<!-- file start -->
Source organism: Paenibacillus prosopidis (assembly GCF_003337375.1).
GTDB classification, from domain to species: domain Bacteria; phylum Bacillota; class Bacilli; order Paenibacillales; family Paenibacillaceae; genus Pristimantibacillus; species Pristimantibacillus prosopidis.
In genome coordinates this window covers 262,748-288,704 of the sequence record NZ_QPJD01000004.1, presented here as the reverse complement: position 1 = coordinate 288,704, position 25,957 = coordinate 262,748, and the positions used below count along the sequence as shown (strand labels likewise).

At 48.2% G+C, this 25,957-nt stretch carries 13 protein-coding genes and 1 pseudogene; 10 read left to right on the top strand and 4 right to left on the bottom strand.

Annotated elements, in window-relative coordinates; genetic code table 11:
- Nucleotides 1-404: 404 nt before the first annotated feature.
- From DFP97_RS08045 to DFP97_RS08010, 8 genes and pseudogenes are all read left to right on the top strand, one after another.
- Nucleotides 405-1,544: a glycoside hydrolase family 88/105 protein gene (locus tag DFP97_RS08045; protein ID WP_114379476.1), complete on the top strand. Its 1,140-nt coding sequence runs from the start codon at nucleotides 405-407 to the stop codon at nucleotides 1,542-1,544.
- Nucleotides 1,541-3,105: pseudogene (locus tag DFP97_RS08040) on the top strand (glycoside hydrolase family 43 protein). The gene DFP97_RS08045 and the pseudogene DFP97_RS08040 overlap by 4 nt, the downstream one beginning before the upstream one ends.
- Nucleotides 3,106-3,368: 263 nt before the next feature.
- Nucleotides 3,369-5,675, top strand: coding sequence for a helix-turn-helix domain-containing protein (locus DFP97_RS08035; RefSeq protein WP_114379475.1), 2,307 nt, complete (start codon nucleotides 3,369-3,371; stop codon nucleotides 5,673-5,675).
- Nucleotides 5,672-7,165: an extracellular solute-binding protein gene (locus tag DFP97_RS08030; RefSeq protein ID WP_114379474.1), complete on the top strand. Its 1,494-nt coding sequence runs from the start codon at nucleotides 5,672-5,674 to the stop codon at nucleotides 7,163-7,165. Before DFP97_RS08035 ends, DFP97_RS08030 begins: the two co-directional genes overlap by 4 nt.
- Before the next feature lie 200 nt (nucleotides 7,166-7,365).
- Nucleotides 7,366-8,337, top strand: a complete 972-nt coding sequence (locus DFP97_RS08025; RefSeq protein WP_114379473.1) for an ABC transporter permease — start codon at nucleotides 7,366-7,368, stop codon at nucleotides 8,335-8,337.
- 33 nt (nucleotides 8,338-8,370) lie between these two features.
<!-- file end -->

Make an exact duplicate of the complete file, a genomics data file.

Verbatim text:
Source organism: Paenibacillus prosopidis (assembly GCF_003337375.1).
GTDB classification, from domain to species: domain Bacteria; phylum Bacillota; class Bacilli; order Paenibacillales; family Paenibacillaceae; genus Pristimantibacillus; species Pristimantibacillus prosopidis.
In genome coordinates this window covers 262,748-288,704 of the sequence record NZ_QPJD01000004.1, presented here as the reverse complement: position 1 = coordinate 288,704, position 25,957 = coordinate 262,748, and the positions used below count along the sequence as shown (strand labels likewise).

At 48.2% G+C, this 25,957-nt stretch carries 13 protein-coding genes and 1 pseudogene; 10 read left to right on the top strand and 4 right to left on the bottom strand.

Annotated elements, in window-relative coordinates; genetic code table 11:
- Nucleotides 1-404: 404 nt before the first annotated feature.
- From DFP97_RS08045 to DFP97_RS08010, 8 genes and pseudogenes are all read left to right on the top strand, one after another.
- Nucleotides 405-1,544: a glycoside hydrolase family 88/105 protein gene (locus tag DFP97_RS08045; protein ID WP_114379476.1), complete on the top strand. Its 1,140-nt coding sequence runs from the start codon at nucleotides 405-407 to the stop codon at nucleotides 1,542-1,544.
- Nucleotides 1,541-3,105: pseudogene (locus tag DFP97_RS08040) on the top strand (glycoside hydrolase family 43 protein). The gene DFP97_RS08045 and the pseudogene DFP97_RS08040 overlap by 4 nt, the downstream one beginning before the upstream one ends.
- Nucleotides 3,106-3,368: 263 nt before the next feature.
- Nucleotides 3,369-5,675, top strand: coding sequence for a helix-turn-helix domain-containing protein (locus DFP97_RS08035; RefSeq protein WP_114379475.1), 2,307 nt, complete (start codon nucleotides 3,369-3,371; stop codon nucleotides 5,673-5,675).
- Nucleotides 5,672-7,165: an extracellular solute-binding protein gene (locus tag DFP97_RS08030; RefSeq protein ID WP_114379474.1), complete on the top strand. Its 1,494-nt coding sequence runs from the start codon at nucleotides 5,672-5,674 to the stop codon at nucleotides 7,163-7,165. Before DFP97_RS08035 ends, DFP97_RS08030 begins: the two co-directional genes overlap by 4 nt.
- Before the next feature lie 200 nt (nucleotides 7,166-7,365).
- Nucleotides 7,366-8,337, top strand: a complete 972-nt coding sequence (locus DFP97_RS08025; RefSeq protein WP_114379473.1) for an ABC transporter permease — start codon at nucleotides 7,366-7,368, stop codon at nucleotides 8,335-8,337.
- 33 nt (nucleotides 8,338-8,370) lie between these two features.